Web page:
This article aims to demonstrate how exactly Thomas Lamarre reads movement, plot, and characters in The Anime Machine (2009), as defined to an extent, yet not completely determined by the concept of the animetic machine. Mimicking the first part of Lamarrefs book, it approaches Miyazakifs last work, The Wind Rises (Kaze tachinu, 2013). What Lamarre sees in Miyazakifs manga eiga is a new way of gaining "a free relation to technology" as idealized by Heideggerian philosophy, but, of course, "in animation" (Lamarre 62). This free, critical relation seems to be most noticeably depicted in Nausicaa of the Valley of the Wind (Kaze no tani no Naushika, 1984) and Castle in the Sky (Tenkū no shiro Rapyūta, 1986). But does the same kind of criticality that Lamarre finds in Miyazakifs prior works also apply to the latest one, and if so, to what extent? This again leads to the question whether the conclusions Lamarre arrives at actually capture the critical potential of his theory. In the discussion of these issues, anime is viewed not as a text, but a hub of interrelations, including those between audience groups. Finally, the argumentation arrives at the plurality favored by the medium itself, suggested by Lamarre himself, but not ultimately prioritized.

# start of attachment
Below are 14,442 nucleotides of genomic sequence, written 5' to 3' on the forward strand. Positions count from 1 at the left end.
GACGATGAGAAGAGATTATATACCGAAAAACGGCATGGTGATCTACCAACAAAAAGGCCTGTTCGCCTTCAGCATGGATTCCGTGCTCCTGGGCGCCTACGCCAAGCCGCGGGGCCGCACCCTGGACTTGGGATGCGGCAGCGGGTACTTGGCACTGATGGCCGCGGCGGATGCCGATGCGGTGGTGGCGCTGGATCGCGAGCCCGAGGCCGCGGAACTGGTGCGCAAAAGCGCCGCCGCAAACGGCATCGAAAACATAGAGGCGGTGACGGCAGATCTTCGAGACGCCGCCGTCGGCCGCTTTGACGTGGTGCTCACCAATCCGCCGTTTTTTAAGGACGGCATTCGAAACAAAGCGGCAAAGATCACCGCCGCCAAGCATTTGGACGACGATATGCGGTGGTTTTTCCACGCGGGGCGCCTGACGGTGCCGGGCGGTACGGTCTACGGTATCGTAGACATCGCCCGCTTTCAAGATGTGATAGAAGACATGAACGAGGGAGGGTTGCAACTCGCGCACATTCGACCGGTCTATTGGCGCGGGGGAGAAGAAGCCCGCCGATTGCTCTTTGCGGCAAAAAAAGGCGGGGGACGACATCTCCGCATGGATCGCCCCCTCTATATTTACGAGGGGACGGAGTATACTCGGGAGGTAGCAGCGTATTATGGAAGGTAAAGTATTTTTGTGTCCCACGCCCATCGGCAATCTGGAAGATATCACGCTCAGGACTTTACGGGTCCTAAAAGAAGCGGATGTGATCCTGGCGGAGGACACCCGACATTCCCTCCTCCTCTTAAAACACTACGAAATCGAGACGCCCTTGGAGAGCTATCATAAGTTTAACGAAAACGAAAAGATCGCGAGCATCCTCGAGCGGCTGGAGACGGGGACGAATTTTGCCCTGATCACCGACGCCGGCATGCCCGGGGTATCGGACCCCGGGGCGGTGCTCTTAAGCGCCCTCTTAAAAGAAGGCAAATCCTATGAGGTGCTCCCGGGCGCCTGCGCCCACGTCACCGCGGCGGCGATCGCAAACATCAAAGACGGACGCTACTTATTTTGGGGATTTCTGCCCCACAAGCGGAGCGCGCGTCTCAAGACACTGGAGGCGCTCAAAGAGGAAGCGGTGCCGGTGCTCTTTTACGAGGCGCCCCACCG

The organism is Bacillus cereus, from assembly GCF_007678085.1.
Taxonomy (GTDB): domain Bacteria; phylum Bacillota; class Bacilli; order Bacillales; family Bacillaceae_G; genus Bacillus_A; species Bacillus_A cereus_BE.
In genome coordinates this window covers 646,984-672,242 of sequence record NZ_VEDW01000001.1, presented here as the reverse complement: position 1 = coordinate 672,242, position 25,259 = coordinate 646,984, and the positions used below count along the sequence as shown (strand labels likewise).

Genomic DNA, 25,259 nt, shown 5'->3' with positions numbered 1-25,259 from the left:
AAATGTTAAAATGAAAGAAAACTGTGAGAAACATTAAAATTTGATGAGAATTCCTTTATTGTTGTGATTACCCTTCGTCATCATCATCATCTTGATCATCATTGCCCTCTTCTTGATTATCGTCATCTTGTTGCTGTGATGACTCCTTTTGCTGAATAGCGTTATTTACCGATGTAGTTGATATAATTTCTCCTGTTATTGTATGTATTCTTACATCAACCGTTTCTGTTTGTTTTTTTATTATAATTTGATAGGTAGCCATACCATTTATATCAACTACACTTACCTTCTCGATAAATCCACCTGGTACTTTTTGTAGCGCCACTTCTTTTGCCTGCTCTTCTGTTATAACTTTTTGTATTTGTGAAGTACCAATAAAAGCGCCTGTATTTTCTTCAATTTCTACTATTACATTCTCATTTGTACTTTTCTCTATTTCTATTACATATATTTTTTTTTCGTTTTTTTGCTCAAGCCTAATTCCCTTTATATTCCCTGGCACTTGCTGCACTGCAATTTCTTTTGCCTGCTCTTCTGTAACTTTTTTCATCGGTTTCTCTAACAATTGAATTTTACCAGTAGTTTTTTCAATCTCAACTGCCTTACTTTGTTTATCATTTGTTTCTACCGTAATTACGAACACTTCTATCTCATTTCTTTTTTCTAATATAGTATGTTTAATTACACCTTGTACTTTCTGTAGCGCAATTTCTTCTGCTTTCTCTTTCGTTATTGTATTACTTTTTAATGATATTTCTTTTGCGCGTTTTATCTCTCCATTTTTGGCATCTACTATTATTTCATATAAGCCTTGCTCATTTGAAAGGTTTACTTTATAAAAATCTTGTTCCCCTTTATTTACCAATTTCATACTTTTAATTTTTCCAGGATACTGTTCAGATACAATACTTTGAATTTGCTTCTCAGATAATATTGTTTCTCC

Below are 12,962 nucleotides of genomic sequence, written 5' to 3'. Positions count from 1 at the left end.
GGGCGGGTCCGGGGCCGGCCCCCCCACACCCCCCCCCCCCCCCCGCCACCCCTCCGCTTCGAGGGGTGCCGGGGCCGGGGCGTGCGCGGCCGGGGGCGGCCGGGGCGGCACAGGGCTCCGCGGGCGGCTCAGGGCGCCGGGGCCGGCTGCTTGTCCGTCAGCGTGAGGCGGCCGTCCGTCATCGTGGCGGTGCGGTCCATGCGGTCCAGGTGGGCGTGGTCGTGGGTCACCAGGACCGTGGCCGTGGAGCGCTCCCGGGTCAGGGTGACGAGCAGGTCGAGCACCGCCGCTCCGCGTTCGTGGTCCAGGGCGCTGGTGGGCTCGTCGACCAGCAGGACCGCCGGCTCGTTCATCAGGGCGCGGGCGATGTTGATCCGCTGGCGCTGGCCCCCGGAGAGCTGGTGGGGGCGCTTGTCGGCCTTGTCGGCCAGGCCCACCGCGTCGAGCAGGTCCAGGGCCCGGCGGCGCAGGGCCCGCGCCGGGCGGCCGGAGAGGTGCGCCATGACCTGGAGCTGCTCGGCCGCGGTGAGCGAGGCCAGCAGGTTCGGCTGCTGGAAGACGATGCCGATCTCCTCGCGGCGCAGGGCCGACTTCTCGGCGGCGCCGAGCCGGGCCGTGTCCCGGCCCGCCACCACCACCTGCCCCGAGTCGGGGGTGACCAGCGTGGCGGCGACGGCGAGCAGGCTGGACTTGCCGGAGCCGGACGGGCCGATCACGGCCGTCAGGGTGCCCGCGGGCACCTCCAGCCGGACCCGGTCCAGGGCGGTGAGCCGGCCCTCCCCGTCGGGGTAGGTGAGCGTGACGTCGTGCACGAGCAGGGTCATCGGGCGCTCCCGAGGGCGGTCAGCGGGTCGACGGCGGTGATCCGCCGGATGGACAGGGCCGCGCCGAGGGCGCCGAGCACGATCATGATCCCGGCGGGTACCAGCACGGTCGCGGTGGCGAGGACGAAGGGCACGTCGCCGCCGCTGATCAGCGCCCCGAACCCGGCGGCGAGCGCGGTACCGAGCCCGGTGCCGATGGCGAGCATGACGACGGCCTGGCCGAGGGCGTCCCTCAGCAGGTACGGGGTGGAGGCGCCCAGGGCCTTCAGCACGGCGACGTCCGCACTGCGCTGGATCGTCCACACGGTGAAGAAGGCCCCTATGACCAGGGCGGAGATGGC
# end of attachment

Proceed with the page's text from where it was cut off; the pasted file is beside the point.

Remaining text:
animetism/cinematism, anime research, Heideggerian philosophy of technology, media studies, structures of movement and depth

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Kritika Kultura
Department of English
School of Humanities
Ateneo de Manila University

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